Island to become a Biological Showpiece
Late last year I was sponsored by the Norfolk Island Government to travel to the island for a 2 day seminar. The opportunity arose following enthusiastic promotion by Simon Bigg, who is the Course Superintendent for the Norfolk Island Golf Club. Simon had returned home from our 4 day Certificate in Sustainable Agriculture, determined that this was essential information that should be shared with the islanders. He teamed up with Robin Adams, a local identity with a passion for all things sustainable, to make his vision a reality. Robin, who works for the Government, helped Simon frame and submit a proposal for funding that was eventually accepted. The seminar, covering a multitude of topics related to soil, plant and human health, was free to the islanders and was very well attended (attracting some 8% of the adult population). Two Government ministers attended the course and were able to witness the response of attendees.
The Norfolk Island growers rapidly grasped the potential of a nutrient-dense, chemical-free growing future, particularly since all fresh produce available on the island is grown there. In this context, the health of your friends and family is partly in your hands, so if you can do it better you have all the motivation you need. It became obvious during the seminar that no one tested their soils on the island, so there was an element of “driving blind” when it came to crop nutrition. The very real risk here was that if a pattern of deficiencies existed in the soil, then that same pattern would exist in the islanders and could conceivably have a negative impact upon their health. On the strength of this realisation, the local Government again came to the rescue and subsidised soil tests across the island (where on earth did they find a Government like this?). On the basis of this data we were able to put together a biological blend that addressed the key deficiencies on the island. We called this problem-solver “Norfolk Gold”. The successful partnership of Robin and Simon has now extended to a range of sustainability issues on the island and they have recently been successful in securing funding for two more NTS Seminar Series this year including our 4 day Certificate in Sustainable Agriculture course and a 2 day Human Health event.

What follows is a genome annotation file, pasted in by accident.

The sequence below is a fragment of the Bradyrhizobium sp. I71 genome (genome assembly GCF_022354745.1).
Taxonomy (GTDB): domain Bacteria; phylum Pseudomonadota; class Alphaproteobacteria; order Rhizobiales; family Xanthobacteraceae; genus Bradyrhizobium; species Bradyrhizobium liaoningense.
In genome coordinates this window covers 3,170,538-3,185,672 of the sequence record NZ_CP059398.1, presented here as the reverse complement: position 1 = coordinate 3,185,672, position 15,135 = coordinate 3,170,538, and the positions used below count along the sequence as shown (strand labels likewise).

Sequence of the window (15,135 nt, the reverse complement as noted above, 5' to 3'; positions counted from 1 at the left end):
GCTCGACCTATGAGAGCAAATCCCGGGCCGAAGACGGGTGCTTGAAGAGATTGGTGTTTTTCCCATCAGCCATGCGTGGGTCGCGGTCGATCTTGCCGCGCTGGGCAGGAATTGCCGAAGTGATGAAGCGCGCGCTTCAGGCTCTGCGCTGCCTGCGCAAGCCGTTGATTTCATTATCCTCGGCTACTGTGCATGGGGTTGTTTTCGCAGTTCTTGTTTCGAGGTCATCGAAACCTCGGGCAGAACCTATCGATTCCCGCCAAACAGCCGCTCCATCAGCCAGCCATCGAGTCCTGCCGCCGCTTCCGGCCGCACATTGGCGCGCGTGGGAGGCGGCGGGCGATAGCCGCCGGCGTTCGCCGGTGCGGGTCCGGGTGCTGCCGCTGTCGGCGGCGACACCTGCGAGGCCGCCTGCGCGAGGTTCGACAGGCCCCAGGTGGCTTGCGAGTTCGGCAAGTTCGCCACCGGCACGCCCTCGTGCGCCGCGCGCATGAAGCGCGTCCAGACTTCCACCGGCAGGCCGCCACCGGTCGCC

Education in Paradise
The Certificate In Sustainable Agriculture course on Norfolk Island scheduled for August will be promoted as a tourist attraction. If you have never attended this course and would like to do so on a truly remarkable island paradise, then this is a rare opportunity.
I could not have been more impressed with this place during my first visit. In fact, it is now amongst my top three locations on the planet and I am keen to buy some land there. Imagine air that is so fresh it almost feels like your lungs are drinking and water so clear that you can see the dolphins and turtles many meters below. Consider a sub-tropical climate where the temperature never drops below 10 degrees celsius and never rises above 28 degrees. Lush farmland, fuelled by volcanic soils with over 10% organic matter, stretches to the waters edge and that perimeter features azure blue ocean, golden sands and spectacular rock outcrops and caves. The vegetation is like a fusion between the best of New Zealand and sub-tropical Australia with jacarandas, poincianas and frangipanis interspersed with pohutakawas and punga ferns. Majestic Norfolk Pines are an unforgettable feature throughout, with some of them exceeding 400 years of age.
Many of the islanders speak a fascinating hybrid language amongst themselves. This unique combination of Old English and Tahitian dates back to the days of Fletcher Christian and his men who founded the settlement. Rampant tourism has yet to discover the multiple charms of this little slice of paradise, in fact, it has developed a bit of a reputation as a haven for retirees. For some reason the backpackers aren’t there in huge numbers and the historic convict buildings, the bush clad, extinct volcanos and the world class surf beaches are as unpeopled as you will ever find anywhere on this over-crowded planet. A friend of mine who now lives and works on the island says that he is often out surfing the perfect waves and actually wishing that others were there to share the moment (a far cry from fighting for your square metre of water when surfing off Noosa Point).
Norfolk Island, with the support of a remarkably visionary Government, will soon be in a position to market themselves as a biological showpiece where unforgettable food with forgotten flavours will complement a place of profound beauty and people with spirit, passion and foresight.
If you are interested in taking part in this rare opportunity on Norfolk Island please contact Robin Adams on +672 3 23587 or email firstname.lastname@example.org .
Tags: sustainable agriculture